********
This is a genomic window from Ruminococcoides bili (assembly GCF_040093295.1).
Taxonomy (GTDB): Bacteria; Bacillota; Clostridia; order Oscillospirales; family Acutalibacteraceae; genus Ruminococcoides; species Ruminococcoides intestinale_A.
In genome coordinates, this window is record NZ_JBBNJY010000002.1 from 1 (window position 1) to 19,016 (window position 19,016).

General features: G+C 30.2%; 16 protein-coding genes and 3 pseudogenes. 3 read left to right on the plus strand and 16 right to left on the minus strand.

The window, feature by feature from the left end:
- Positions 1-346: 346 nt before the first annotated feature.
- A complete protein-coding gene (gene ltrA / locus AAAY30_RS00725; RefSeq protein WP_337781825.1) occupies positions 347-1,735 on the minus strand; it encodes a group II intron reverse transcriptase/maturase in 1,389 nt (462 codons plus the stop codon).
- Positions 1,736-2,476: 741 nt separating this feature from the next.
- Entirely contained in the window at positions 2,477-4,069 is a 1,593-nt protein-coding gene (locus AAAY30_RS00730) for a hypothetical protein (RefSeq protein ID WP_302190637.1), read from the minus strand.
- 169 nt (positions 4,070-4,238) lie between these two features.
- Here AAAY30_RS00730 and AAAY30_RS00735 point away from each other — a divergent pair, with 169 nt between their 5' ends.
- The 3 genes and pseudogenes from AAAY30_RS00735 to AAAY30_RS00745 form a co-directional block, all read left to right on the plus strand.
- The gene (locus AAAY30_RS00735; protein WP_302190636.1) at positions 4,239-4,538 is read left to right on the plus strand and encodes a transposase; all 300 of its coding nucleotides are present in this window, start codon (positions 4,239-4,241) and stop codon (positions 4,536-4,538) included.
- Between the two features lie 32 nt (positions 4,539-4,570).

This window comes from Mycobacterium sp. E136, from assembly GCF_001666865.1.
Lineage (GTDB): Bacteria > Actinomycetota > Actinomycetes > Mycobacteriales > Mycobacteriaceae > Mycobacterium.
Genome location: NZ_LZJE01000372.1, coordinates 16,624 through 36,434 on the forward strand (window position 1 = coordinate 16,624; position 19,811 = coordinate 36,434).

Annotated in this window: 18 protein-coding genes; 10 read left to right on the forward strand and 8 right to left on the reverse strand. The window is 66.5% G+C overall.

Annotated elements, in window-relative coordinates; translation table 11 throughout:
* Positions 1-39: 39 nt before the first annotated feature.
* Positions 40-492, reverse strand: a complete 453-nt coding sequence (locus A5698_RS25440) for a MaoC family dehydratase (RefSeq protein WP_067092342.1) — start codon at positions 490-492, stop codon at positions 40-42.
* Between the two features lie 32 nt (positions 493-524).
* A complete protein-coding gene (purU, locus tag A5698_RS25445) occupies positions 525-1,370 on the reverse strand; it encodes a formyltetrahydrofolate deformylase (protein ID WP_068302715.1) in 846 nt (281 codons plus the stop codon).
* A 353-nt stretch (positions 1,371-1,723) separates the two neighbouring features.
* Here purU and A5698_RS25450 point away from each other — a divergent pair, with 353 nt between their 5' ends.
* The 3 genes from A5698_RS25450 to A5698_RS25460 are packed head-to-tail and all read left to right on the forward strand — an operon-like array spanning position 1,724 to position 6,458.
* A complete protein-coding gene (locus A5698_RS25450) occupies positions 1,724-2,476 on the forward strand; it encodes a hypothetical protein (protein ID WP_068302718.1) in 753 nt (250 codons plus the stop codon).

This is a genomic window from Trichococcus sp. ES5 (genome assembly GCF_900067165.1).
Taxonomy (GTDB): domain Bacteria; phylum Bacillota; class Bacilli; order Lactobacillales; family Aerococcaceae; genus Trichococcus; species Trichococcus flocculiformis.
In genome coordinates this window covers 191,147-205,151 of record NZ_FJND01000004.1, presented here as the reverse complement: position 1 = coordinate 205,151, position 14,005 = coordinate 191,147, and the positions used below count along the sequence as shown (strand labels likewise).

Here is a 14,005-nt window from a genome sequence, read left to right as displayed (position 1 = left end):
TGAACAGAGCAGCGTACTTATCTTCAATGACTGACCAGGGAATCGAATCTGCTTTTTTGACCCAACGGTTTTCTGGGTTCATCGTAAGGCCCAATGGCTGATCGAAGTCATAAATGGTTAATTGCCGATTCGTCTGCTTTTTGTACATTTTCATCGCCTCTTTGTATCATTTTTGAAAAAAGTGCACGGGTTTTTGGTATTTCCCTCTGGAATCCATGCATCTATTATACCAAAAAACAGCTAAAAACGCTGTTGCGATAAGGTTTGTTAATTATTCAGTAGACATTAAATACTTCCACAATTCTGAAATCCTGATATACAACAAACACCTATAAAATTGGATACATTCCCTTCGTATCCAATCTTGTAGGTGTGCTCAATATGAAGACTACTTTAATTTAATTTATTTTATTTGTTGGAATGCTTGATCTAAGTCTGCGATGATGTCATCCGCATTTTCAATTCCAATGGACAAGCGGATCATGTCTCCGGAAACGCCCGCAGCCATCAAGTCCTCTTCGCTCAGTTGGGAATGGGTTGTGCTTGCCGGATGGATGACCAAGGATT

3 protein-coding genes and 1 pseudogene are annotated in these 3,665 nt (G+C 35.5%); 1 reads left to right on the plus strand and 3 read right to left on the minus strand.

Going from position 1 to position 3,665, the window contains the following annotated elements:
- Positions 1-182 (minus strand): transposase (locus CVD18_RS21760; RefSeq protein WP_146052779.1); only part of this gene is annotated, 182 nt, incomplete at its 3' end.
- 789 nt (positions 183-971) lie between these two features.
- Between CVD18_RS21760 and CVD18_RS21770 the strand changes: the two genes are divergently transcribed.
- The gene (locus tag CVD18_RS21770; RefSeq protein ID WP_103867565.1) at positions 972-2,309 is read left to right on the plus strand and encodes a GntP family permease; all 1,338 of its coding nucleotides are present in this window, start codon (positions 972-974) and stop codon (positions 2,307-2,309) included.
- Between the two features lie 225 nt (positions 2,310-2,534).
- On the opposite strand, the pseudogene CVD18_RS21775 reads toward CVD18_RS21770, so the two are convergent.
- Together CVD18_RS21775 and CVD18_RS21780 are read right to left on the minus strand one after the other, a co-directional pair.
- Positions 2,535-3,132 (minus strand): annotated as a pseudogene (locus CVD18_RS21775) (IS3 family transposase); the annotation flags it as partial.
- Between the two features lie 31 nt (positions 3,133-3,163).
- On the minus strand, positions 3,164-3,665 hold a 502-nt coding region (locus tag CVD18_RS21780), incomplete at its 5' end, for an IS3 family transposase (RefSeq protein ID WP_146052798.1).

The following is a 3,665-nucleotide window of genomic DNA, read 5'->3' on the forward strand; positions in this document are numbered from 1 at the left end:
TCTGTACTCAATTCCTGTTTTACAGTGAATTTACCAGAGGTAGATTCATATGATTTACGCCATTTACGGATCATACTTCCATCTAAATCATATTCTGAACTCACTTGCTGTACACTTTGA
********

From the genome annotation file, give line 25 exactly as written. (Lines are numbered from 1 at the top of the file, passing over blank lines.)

* Here purU and A5698_RS25450 point away from each other — a divergent pair, with 353 nt between their 5' ends.